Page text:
Some people have this annoying habit of starting a blog post with an embarassing statement about how they haven’t posted for a while, thus drawing unecessary attention to their failings. Well, I have absolutely no intention of mentioning… oh hang on. Bugger. Already done it. Oh. Well. Anyway. LUCKILY, old chum and intellectual sparring partner Martin Elvis has supplied me with a lovely guest post. It follows on from my previous post, and is a plea for asking answerable questions. I think its spot on – how about you ?


Humble Questions
Martin Elvis, Harvard-Smithsonian CfA

Scientists are sometimes criticized for their hubris, trying to explain the whole Universe, searching for the beginning of Time, or for the God Particle that gives mass to all things. But excuse us, that was never our intent. A feature of science, why it has been successful, is that it asks humble questions.

The alchemists famously wanted to find the Universal Solvent, or to turn Base metals into Gold. It’s good to have ambitious goals, surely. “Make no small plans”, they say. Well, no. Not if you have no idea how to achieve them. Your plans should be just as big as they need to be to answer a well-posed question. It’s too easy to ask a big question. Science began when some folks decided to ask small questions: How does a ball roll down an inclined plane? What if I pump the air out of a closed container? Being happy to get answers to these questions, led on to more questions, and those to more still. And after 400 years of one tractable question after another, we have the extraordinary questions we can ask today.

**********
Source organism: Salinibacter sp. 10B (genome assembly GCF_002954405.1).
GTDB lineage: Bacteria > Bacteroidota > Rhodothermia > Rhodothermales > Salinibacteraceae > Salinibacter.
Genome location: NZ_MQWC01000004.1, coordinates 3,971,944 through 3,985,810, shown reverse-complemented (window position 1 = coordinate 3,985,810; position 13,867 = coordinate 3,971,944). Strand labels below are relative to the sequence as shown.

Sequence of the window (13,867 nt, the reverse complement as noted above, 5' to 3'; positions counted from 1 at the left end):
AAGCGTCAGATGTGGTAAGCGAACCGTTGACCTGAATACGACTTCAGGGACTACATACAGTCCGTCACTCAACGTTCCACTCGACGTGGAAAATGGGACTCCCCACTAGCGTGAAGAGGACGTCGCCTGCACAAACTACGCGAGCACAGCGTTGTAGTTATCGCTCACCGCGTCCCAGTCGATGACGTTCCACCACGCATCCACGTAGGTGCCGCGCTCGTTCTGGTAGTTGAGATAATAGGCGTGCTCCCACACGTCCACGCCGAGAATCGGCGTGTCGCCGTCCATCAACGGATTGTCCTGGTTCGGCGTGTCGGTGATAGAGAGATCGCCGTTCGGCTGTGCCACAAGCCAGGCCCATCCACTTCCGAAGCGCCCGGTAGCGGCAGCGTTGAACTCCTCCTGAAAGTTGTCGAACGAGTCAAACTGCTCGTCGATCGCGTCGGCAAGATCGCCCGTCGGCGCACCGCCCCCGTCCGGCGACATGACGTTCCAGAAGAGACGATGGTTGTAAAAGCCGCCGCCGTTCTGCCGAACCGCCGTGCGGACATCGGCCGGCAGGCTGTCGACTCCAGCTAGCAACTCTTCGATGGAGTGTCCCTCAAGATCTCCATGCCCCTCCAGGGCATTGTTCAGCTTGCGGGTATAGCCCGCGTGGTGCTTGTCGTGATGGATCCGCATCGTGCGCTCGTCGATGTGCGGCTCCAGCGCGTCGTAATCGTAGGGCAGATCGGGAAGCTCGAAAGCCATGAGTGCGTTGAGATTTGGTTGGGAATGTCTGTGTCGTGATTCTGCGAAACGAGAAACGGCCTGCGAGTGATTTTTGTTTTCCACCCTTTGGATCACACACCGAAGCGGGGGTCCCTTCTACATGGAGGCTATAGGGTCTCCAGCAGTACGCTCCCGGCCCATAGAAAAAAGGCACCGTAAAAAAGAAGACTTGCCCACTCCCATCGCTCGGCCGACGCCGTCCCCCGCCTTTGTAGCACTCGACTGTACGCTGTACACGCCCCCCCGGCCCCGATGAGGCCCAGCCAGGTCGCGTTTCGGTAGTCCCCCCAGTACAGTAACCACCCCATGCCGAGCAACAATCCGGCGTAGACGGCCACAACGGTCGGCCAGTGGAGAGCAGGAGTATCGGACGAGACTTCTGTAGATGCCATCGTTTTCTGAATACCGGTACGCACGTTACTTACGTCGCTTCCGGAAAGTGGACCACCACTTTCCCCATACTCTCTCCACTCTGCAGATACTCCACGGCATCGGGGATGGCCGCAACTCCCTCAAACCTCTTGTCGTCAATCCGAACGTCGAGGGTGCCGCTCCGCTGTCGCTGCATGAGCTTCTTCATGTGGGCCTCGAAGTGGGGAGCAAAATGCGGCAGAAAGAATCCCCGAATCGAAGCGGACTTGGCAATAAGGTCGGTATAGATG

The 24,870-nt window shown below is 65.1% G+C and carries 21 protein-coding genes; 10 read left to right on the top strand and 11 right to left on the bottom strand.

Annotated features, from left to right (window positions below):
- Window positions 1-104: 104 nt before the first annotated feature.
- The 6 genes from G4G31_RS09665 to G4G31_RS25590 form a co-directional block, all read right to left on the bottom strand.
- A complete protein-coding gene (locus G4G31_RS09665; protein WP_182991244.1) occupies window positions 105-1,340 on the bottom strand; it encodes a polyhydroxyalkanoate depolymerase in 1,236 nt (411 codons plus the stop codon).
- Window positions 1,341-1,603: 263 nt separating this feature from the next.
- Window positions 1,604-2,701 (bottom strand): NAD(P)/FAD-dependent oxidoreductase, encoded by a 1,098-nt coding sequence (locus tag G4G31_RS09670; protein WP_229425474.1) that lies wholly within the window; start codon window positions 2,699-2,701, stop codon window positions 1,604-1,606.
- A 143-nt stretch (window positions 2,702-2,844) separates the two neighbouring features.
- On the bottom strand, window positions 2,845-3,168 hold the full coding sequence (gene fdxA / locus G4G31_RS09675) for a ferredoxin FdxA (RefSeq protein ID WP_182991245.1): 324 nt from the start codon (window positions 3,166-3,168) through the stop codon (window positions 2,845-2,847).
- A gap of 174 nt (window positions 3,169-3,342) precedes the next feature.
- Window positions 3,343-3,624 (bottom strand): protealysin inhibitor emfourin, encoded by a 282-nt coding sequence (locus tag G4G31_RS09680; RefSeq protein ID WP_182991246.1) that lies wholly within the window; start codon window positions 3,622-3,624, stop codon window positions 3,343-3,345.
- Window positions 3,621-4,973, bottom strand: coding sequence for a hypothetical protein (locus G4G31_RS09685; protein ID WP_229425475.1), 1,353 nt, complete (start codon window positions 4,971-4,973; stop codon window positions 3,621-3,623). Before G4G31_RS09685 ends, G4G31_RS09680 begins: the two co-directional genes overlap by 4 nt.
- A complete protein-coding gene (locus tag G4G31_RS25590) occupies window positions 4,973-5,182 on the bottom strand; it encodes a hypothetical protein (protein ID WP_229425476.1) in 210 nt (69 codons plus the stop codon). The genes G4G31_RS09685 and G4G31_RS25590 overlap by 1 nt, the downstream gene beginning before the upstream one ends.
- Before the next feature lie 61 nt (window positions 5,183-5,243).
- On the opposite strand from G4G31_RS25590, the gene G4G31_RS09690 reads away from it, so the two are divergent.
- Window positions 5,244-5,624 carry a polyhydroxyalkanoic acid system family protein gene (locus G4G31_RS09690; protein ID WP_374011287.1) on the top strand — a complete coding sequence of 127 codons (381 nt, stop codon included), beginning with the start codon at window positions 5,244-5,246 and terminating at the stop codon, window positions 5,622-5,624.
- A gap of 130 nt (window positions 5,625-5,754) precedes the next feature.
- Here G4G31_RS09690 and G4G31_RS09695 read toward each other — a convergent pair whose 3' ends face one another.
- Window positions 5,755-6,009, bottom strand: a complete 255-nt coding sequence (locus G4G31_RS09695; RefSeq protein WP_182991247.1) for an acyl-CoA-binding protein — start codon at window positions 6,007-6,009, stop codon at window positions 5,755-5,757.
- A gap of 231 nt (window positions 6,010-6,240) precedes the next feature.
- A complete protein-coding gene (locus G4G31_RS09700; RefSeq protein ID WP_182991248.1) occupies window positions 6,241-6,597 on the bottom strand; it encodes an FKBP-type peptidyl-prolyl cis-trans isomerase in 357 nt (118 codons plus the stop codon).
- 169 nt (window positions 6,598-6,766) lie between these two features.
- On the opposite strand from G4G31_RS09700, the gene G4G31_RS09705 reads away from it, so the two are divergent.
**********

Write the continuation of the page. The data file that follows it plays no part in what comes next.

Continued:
Linking these questions up with mathematics was often a good way to make the questions sharper, though not always. Some technologies – gunpowder, transparent glass, printing – made progress more rapid. And publishing our answers to these questions publicly made a huge difference. But the main point was to ask tractable questions, ones that you had an idea how to answer.